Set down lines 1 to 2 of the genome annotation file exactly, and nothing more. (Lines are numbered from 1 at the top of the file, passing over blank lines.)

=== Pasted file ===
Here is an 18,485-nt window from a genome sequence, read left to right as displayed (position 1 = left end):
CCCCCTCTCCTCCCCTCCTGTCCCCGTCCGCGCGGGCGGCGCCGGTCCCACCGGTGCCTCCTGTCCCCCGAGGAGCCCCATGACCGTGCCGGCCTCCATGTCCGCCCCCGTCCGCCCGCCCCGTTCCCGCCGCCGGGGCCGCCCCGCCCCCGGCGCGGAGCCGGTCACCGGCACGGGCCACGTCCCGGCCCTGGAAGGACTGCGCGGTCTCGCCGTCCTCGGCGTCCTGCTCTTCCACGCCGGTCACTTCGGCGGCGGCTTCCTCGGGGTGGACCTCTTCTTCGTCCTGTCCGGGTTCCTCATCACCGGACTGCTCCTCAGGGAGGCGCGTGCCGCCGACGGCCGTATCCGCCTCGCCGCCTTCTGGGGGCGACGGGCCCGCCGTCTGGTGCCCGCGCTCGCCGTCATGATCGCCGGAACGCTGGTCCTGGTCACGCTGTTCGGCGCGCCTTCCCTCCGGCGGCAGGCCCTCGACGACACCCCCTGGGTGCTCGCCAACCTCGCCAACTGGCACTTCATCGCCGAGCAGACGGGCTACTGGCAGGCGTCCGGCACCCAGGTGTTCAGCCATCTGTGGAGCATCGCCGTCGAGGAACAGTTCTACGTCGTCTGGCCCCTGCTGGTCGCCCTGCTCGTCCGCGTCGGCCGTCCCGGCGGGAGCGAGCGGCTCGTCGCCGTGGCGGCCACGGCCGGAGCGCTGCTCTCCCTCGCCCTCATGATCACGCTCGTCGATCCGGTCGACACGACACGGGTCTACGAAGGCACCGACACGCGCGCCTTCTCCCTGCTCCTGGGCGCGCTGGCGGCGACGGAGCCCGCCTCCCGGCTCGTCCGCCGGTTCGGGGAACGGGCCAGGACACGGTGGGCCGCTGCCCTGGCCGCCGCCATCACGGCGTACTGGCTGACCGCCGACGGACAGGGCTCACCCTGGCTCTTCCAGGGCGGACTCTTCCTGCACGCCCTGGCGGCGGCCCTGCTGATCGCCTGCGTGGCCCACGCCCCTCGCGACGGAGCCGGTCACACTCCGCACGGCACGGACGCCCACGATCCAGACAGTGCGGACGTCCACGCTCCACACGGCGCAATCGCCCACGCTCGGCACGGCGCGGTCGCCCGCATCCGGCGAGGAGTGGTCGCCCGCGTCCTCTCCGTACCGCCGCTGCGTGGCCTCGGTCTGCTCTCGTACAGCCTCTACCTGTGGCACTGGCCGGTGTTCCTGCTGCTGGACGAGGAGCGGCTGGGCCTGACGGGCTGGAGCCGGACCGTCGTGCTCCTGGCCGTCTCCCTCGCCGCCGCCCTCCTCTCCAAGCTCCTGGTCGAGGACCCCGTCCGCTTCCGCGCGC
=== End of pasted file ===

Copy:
Here is an 18,485-nt window from a genome sequence, read left to right as displayed (position 1 = left end):
CCCCCTCTCCTCCCCTCCTGTCCCCGTCCGCGCGGGCGGCGCCGGTCCCACCGGTGCCTCCTGTCCCCCGAGGAGCCCCATGACCGTGCCGGCCTCCATGTCCGCCCCCGTCCGCCCGCCCCGTTCCCGCCGCCGGGGCCGCCCCGCCCCCGGCGCGGAGCCGGTCACCGGCACGGGCCACGTCCCGGCCCTGGAAGGACTGCGCGGTCTCGCCGTCCTCGGCGTCCTGCTCTTCCACGCCGGTCACTTCGGCGGCGGCTTCCTCGGGGTGGACCTCTTCTTCGTCCTGTCCGGGTTCCTCATCACCGGACTGCTCCTCAGGGAGGCGCGTGCCGCCGACGGCCGTATCCGCCTCGCCGCCTTCTGGGGGCGACGGGCCCGCCGTCTGGTGCCCGCGCTCGCCGTCATGATCGCCGGAACGCTGGTCCTGGTCACGCTGTTCGGCGCGCCTTCCCTCCGGCGGCAGGCCCTCGACGACACCCCCTGGGTGCTCGCCAACCTCGCCAACTGGCACTTCATCGCCGAGCAGACGGGCTACTGGCAGGCGTCCGGCACCCAGGTGTTCAGCCATCTGTGGAGCATCGCCGTCGAGGAACAGTTCTACGTCGTCTGGCCCCTGCTGGTCGCCCTGCTCGTCCGCGTCGGCCGTCCCGGCGGGAGCGAGCGGCTCGTCGCCGTGGCGGCCACGGCCGGAGCGCTGCTCTCCCTCGCCCTCATGATCACGCTCGTCGATCCGGTCGACACGACACGGGTCTACGAAGGCACCGACACGCGCGCCTTCTCCCTGCTCCTGGGCGCGCTGGCGGCGACGGAGCCCGCCTCCCGGCTCGTCCGCCGGTTCGGGGAACGGGCCAGGACACGGTGGGCCGCTGCCCTGGCCGCCGCCATCACGGCGTACTGGCTGACCGCCGACGGACAGGGCTCACCCTGGCTCTTCCAGGGCGGACTCTTCCTGCACGCCCTGGCGGCGGCCCTGCTGATCGCCTGCGTGGCCCACGCCCCTCGCGACGGAGCCGGTCACACTCCGCACGGCACGGACGCCCACGATCCAGACAGTGCGGACGTCCACGCTCCACACGGCGCAATCGCCCACGCTCGGCACGGCGCGGTCGCCCGCATCCGGCGAGGAGTGGTCGCCCGCGTCCTCTCCGTACCGCCGCTGCGTGGCCTCGGTCTGCTCTCGTACAGCCTCTACCTGTGGCACTGGCCGGTGTTCCTGCTGCTGGACGAGGAGCGGCTGGGCCTGACGGGCTGGAGCCGGACCGTCGTGCTCCTGGCCGTCTCCCTCGCCGCCGCCCTCCTCTCCAAGCTCCTGGTCGAGGACCCCGTCCGCTTCCGCGCGC